Don’t let your team glue create a sticky situation…
Over the last few weeks I’ve gathered 360º feedback for a number of different coaching clients. During the interviews a phrase kept popping up that made me pause. I kept hearing…
“(He or) She is the glue that holds the team together”
On paper there is very little that is similar about the specifics of the engagement. The client organisations ranged in size from 20 employees to approximately 1000. They operated diverse business models in equally diverse industries. The level of seniority of the interviewees ranged from frontline staff to CEO. And yet I kept hearing about a particular individual who (in each team) is considered to be the “glue”
Have you ever wondered what holds your team together?
So, what does this glue do? From the outside it looks like they are the go to person for:
- creating and maintaining “the rules” of the team. In other words people check with them about whether decisions and behaviour are “ok”.
- being a conduit to and from the Executive team. The glue is both trusted enough and senior enough to be useful for delivering messages — especially the tough or sensitive messages.
- knowing everyone and everything that is happening. They seem to have their finger on the pulse. They know the stars. They know the flight risks. They know the cliques. They know the work and they know the people.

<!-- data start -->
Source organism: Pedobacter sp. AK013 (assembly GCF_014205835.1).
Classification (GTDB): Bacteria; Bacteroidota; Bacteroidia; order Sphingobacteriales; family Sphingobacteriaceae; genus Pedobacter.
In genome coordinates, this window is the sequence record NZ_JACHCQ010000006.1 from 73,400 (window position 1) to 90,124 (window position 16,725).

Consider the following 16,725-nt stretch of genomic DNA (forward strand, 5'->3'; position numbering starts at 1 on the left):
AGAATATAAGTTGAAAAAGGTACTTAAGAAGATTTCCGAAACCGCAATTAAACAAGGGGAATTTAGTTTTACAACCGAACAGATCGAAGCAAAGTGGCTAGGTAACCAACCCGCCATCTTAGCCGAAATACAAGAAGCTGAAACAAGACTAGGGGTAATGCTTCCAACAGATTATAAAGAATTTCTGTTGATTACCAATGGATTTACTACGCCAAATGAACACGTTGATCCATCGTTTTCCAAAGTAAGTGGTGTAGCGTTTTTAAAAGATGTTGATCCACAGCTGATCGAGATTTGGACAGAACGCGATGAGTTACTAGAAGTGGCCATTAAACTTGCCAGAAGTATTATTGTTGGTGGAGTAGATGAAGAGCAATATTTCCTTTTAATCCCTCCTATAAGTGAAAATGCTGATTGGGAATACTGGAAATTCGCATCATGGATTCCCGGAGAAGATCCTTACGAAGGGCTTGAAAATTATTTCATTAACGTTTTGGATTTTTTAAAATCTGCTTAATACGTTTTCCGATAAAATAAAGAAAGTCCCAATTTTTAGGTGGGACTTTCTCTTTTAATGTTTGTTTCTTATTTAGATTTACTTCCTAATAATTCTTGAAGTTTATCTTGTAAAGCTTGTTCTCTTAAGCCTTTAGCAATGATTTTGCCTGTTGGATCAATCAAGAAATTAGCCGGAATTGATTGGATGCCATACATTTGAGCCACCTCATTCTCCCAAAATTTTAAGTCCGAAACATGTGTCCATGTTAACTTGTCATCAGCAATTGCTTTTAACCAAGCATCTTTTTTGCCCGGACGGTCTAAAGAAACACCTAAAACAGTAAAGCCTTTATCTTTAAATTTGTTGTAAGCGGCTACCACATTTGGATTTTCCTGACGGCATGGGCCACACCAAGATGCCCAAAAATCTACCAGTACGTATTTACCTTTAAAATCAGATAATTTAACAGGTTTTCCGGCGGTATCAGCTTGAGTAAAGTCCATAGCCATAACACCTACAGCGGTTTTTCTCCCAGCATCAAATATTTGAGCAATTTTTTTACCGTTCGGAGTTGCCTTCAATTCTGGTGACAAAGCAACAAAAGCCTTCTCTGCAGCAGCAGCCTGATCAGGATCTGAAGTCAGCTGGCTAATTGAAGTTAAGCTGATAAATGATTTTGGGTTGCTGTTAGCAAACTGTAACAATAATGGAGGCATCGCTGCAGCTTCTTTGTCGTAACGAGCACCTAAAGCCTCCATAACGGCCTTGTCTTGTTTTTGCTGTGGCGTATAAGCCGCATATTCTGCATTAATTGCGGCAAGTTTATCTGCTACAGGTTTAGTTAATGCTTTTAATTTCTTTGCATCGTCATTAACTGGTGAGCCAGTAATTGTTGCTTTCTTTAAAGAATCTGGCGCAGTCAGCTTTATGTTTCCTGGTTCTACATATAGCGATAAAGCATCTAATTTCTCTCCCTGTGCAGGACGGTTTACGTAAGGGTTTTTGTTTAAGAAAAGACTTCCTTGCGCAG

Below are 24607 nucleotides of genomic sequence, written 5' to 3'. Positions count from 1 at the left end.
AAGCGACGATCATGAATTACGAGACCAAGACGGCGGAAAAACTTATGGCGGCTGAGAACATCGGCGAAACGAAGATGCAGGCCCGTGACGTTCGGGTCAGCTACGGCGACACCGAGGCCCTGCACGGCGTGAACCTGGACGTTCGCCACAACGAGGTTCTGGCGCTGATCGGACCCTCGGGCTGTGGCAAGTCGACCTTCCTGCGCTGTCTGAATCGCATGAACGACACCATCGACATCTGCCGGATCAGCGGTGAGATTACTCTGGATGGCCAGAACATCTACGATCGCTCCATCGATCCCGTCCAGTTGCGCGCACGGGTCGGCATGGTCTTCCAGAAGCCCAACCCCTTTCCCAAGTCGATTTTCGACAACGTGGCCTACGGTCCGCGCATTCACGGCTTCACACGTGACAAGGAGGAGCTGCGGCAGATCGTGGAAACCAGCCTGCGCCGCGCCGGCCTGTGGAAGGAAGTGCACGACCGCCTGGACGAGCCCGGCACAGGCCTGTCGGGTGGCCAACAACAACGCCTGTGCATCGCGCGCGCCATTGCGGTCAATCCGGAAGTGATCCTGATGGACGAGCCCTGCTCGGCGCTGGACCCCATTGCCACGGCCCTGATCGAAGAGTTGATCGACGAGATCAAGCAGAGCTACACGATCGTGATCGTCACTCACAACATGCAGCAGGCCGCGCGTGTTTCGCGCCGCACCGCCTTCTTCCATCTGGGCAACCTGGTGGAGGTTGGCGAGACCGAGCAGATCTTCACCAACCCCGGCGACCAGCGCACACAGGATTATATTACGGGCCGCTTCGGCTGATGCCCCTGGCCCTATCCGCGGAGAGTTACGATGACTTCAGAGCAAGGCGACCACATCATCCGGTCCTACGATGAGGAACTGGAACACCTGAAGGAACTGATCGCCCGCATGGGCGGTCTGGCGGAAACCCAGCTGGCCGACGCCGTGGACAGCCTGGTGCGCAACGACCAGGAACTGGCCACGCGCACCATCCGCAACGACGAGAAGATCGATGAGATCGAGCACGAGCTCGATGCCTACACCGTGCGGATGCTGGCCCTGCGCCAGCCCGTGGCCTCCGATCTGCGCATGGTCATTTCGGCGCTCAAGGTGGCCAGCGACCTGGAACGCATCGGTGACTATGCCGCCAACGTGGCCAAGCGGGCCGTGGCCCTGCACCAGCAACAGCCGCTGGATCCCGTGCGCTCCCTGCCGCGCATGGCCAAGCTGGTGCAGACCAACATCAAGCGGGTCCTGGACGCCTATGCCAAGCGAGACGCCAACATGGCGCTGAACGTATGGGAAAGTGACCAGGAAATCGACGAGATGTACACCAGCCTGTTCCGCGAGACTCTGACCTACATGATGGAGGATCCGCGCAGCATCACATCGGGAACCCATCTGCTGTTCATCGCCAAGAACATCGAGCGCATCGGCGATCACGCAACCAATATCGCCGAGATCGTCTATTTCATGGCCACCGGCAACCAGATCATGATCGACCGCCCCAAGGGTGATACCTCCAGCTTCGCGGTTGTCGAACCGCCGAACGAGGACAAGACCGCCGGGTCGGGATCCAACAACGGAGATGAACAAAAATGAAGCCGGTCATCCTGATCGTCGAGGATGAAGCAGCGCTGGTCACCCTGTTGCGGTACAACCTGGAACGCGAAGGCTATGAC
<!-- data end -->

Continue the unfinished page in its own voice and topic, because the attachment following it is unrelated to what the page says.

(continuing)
On the face of it, it seems incredibly valuable to have someone who is able to navigate the ever-increasing complexity of culture within the team. An informal role that unfolds naturally, often due to the personality of the individual rather than their job title or level of seniority. It is valuable — but it’s value that doesn’t come without some risk.
For starters, shouldn’t we all have a role in protecting our organisational culture? There seems to be considerable risk in having one person in the team (albeit informally) responsible for keeping the culture alive. It doesn’t seem right to abdicate that responsibility to a single person. They end up shouldering a burden — and based on my interviews, it is an heavy burden to bear.
It can be incredibly isolating for the glue. They receive a lot of sensitive information but then don’t feel able to share their own personal experiences in the same way. They feel the need to maintain a safe distance from their colleagues in order to protect their position as the glue. Over time this can diminish both their enjoyment and effectiveness in the role.
Let’s not forget that if the glue decides to leave the organisation, you’re left with a sticky situation…the hole that’s bigger than the box on the org chart. I’ve heard colleagues describe themselves as feeling “untethered” and even “abandoned” upon the departure of the glue.
They key is to think about how to create glue between as many members of the team as possible. Consider those things that can bind you — and the things that are likely to divide you. Create opportunities to openly acknowledge both. In doing so you’ll begin to build peer to peer accountability which will strengthen the glue across the team.